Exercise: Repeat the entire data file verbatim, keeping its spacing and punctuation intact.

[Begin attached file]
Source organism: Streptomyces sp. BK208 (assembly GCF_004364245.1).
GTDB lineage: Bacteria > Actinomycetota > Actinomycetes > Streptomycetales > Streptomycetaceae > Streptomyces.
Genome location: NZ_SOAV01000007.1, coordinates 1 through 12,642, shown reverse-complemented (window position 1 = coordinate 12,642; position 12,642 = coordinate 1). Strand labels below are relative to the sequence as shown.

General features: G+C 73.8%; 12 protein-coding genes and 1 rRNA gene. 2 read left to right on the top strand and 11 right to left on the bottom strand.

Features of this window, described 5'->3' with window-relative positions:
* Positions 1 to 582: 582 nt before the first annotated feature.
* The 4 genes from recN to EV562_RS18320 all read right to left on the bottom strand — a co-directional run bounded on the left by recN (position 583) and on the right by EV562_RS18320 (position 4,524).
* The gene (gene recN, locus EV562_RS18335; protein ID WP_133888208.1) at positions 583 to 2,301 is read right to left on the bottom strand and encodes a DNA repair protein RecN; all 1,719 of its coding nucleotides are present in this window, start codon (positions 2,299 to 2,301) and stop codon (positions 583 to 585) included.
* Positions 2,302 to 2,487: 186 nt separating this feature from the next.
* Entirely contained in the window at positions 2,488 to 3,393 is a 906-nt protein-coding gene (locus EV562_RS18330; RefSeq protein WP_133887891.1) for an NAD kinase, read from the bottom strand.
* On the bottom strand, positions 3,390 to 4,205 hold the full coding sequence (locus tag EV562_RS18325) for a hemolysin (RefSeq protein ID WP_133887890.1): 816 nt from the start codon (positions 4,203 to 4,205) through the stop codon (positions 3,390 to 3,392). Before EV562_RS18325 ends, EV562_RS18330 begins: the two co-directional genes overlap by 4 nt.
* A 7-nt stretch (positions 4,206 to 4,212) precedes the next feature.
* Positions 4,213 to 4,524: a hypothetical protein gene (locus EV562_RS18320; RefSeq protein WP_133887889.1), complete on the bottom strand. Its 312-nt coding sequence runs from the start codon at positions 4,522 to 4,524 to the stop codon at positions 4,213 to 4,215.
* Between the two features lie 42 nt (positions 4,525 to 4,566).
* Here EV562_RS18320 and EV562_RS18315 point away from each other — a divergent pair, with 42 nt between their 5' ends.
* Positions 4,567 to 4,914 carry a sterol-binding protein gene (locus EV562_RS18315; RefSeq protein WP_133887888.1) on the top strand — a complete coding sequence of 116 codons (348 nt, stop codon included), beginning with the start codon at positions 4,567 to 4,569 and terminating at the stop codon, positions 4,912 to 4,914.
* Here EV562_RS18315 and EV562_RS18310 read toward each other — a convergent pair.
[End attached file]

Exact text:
Source organism: Streptomyces sp. BK208 (assembly GCF_004364245.1).
GTDB lineage: Bacteria > Actinomycetota > Actinomycetes > Streptomycetales > Streptomycetaceae > Streptomyces.
Genome location: NZ_SOAV01000007.1, coordinates 1 through 12,642, shown reverse-complemented (window position 1 = coordinate 12,642; position 12,642 = coordinate 1). Strand labels below are relative to the sequence as shown.

General features: G+C 73.8%; 12 protein-coding genes and 1 rRNA gene. 2 read left to right on the top strand and 11 right to left on the bottom strand.

Features of this window, described 5'->3' with window-relative positions:
* Positions 1 to 582: 582 nt before the first annotated feature.
* The 4 genes from recN to EV562_RS18320 all read right to left on the bottom strand — a co-directional run bounded on the left by recN (position 583) and on the right by EV562_RS18320 (position 4,524).
* The gene (gene recN, locus EV562_RS18335; protein ID WP_133888208.1) at positions 583 to 2,301 is read right to left on the bottom strand and encodes a DNA repair protein RecN; all 1,719 of its coding nucleotides are present in this window, start codon (positions 2,299 to 2,301) and stop codon (positions 583 to 585) included.
* Positions 2,302 to 2,487: 186 nt separating this feature from the next.
* Entirely contained in the window at positions 2,488 to 3,393 is a 906-nt protein-coding gene (locus EV562_RS18330; RefSeq protein WP_133887891.1) for an NAD kinase, read from the bottom strand.
* On the bottom strand, positions 3,390 to 4,205 hold the full coding sequence (locus tag EV562_RS18325) for a hemolysin (RefSeq protein ID WP_133887890.1): 816 nt from the start codon (positions 4,203 to 4,205) through the stop codon (positions 3,390 to 3,392). Before EV562_RS18325 ends, EV562_RS18330 begins: the two co-directional genes overlap by 4 nt.
* A 7-nt stretch (positions 4,206 to 4,212) precedes the next feature.
* Positions 4,213 to 4,524: a hypothetical protein gene (locus EV562_RS18320; RefSeq protein WP_133887889.1), complete on the bottom strand. Its 312-nt coding sequence runs from the start codon at positions 4,522 to 4,524 to the stop codon at positions 4,213 to 4,215.
* Between the two features lie 42 nt (positions 4,525 to 4,566).
* Here EV562_RS18320 and EV562_RS18315 point away from each other — a divergent pair, with 42 nt between their 5' ends.
* Positions 4,567 to 4,914 carry a sterol-binding protein gene (locus EV562_RS18315; RefSeq protein WP_133887888.1) on the top strand — a complete coding sequence of 116 codons (348 nt, stop codon included), beginning with the start codon at positions 4,567 to 4,569 and terminating at the stop codon, positions 4,912 to 4,914.
* Here EV562_RS18315 and EV562_RS18310 read toward each other — a convergent pair.